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digamma

[dahy-gam-uh] /daɪˈgæm ə/
noun
1.
a letter of the early Greek alphabet that generally fell into disuse in Attic Greek before the classical period and that represented a sound similar to English w.
Origin
1545-1555
1545-55; < Latin < Greek dígamma, equivalent to di- di-1 + gámma gamma; from its resemblance to two gammas placed one over the other, similar to Roman French, which is a descendant of digamma
Related forms
digammated
[dahy-gam-ey-tid] /daɪˈgæm eɪ tɪd/ (Show IPA),
adjective
Dictionary.com Unabridged
Based on the Random House Dictionary, © Random House, Inc. 2014.
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British Dictionary definitions for digamma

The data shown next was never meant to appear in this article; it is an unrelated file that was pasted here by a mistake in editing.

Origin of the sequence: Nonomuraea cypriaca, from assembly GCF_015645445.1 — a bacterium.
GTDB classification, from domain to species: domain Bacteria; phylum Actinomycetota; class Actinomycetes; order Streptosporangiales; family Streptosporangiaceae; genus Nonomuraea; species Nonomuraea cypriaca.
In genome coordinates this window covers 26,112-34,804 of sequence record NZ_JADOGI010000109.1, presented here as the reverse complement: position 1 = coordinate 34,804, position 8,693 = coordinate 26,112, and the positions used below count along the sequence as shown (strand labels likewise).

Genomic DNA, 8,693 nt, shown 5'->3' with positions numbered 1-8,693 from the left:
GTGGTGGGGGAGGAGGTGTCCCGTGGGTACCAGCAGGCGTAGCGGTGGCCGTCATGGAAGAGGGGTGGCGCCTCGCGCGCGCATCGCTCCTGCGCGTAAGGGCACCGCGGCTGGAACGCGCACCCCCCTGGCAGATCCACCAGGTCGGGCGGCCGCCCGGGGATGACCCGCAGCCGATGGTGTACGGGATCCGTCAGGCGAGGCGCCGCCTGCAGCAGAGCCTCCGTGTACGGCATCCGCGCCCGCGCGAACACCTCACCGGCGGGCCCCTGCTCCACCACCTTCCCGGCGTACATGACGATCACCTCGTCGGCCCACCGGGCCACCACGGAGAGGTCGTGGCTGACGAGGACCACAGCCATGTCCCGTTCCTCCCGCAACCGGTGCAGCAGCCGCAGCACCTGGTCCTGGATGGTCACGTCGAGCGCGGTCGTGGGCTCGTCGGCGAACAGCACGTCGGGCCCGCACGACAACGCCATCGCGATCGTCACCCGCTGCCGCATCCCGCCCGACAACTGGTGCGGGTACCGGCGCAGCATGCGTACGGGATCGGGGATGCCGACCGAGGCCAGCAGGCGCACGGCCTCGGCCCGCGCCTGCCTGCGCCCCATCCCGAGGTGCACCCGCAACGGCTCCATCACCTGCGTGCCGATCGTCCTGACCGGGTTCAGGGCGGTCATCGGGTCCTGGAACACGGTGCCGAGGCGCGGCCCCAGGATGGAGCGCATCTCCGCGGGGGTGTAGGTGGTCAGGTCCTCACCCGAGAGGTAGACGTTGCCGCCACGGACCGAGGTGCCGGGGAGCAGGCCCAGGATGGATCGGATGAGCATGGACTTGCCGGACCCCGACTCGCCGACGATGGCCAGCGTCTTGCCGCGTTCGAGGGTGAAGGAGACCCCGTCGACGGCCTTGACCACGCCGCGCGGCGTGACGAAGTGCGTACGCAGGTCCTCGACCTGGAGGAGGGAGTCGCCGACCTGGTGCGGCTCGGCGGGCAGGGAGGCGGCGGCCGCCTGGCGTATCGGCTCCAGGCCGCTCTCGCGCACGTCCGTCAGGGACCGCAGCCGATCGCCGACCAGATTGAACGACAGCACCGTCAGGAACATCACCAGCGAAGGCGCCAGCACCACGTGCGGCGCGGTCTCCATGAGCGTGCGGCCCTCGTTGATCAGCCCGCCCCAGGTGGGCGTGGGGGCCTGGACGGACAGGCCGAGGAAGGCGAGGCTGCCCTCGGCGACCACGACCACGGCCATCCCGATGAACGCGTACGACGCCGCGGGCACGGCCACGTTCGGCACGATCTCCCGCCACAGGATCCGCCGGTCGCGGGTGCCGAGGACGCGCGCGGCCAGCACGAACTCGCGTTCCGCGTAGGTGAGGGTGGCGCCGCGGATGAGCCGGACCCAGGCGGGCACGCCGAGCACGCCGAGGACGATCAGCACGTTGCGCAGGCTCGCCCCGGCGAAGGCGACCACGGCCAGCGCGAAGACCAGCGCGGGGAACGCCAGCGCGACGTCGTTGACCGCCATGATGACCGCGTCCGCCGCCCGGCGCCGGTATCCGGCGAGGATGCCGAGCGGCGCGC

digamma

/daɪˈɡæmə/
noun
1.
a letter of the Greek alphabet (Ϝ) that became obsolete before the classical period of the language. It represented a semivowel like English W and was used as a numeral in later stages of written Greek, and passed into the Roman alphabet as F
Word Origin
C17: via Latin from Greek, from di-1 + gamma; from its shape, which suggests one gamma upon another
Collins English Dictionary - Complete & Unabridged 2012 Digital Edition
© William Collins Sons & Co. Ltd. 1979, 1986 © HarperCollins
Publishers 1998, 2000, 2003, 2005, 2006, 2007, 2009, 2012
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Word Value for digamma

13
16
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